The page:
GABA is a neurotransmitter that is also a mediator in the enteric nervous system controlling GI function. It is also involved in immune cell activity associated with different systemic and enteric inflammatory conditions. Deficits of GABA are common abnormalities observed in major depressive disorders

While most of the current evidence comes from studying rodents, initial studies in humans have shown that the gut microbiome can influence neural development, brain chemistry and behaviour

How does our Gut Microbiome Develop?

There is evidence to suggest that our gut bacteria begins when we are still in the womb. when we are born there are many factors that influence the number and type of bacteria we have. Factors such as the type of birth (vaginal or cesarian), breast or bottle fed and as we grow things such as our diet, stress, medications such as antibiotics, illness and lifestyle will all change the bacteria that are living in our intestines.So what is considered a "Healthy Gut"

Despite all the research, we can't pinpoint exactly what a healthy gut looks like. This is because of the trillions of different types of bacteria - We have not been able to identify them all, as well as the fact that each persons bacteria is completely different and individualised. What we do know is that each different bacteria has different jobs - some may assist in fighting infection, while others perform digestive functions, or synthesising nutrients that help our body to function optimally. What we do know is that diversity and abundance is the key. With diversity we are more likely to have the specific bacteria that can complete all the important functions our body needs to thrive.

What Factors Influence Gut Microbiota?

There are many factors that can create an imbalanced microbiota (dysbiosis). Illness, stress, antibiotics or medications, poor diet, being overweight can all cause our gut microbiome to become unbalanced or disrupted which means our gut has limited ability to keep it functioning optimally and being able to perform all the tasks that are needed for optimal health.

How Can I Nurture a Healthy Gut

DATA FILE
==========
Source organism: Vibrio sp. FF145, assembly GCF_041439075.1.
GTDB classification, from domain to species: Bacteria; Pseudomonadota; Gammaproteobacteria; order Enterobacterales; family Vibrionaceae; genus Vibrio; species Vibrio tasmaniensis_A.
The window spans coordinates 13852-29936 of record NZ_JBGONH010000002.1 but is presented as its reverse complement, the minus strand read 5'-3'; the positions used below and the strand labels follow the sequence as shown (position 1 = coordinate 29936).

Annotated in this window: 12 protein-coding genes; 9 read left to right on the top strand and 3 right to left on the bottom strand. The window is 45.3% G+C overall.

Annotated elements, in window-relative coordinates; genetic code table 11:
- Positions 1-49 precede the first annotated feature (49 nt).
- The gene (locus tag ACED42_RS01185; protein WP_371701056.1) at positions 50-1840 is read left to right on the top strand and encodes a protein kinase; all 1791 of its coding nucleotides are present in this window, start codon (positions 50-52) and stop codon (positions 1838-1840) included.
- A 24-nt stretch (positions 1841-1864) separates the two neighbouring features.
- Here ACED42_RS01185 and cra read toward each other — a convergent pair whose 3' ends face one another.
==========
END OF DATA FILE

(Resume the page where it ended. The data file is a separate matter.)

There are some things that you can do in order to increase both the number and types of bacteria that are residing in your gut.

Eat a variety of Fruit and Vegetables every day - The recommendation is to enjoy 30 different types and colours of fruit and vegetables every week. Fruit and vegetables are packed with nutrients but more importantly are packed with fibre, which our bacteria thrive on.

Probiotics - Probiotics add to the number and types of bacteria living in your gut, and are currently used in the treatment of mental health conditions, alongside any medicines prescribed by your doctor.

Antibiotics not only kill the bad bacteria in your body, they also get rid of the good. If you have been unwell or had to take antibiotics, it won't hurt take a probiotic supplement to boost your bacteria. You can also find probiotics in probiotic yogurt, kefir, miso, sauerkraut and tempeh.

Consumption of healthy omega 3 fats with Mackerel, Salmon, flaxseeds, chia seeds or walnuts - These have an anti-inflammatory effect on the body and are also great for heart health

More protein from plants and less from red meats - Ok - this really depends on how much of each you eat, but try and source more protein from foods like chick peas, quinoa and tofu

Reduce intake of takeaway foods, processed foods, cakes and pastries and saturated fats

Processed and takeaway foods can cause an inflammatory response in the body when consumed frequently.

More sleep - I know everyone is different in the amount of sleep they need. But generally make sure that you get enough that your not dragging yourself around all day - Sleep is also important for gut health

Exercise and Reduce Stress - Just like our diet has a big impact on gut health, so does exercise and stress. Aim to get out and do some exercised a few times a week and reduce stress with methods such as meditation, exercise, cooking or gardening - Choose what makes you feel good.

I hope this information helps you even a little. Remember, If you would like more individualised support to optimise your gut health, I am here to help.


  1. Berger, M Gray, JA and Roth B. The expanded biology of Serotonin. Annual Review of Medicine22 mar 2018

  2. Gonzalez-Arancibia C, Urrutia-Pinones J, Illanes-Gonzalez J, Martinez-Pinto J, Sotomayor-Zarate R, Julio-Pieper M, Bravo JA. Doo your gut microbes affect your brain dopamine? Psychopharmacology (Berl). 2019 May; 236(5):1611-1622. doi:101007/s00213-019-05265-5. Epub 2019 May 17 PMID: 31098656

  3. Strandwitz, P. Neurotransmitter modulation by the gut bacteria, NCBI - NIH 2018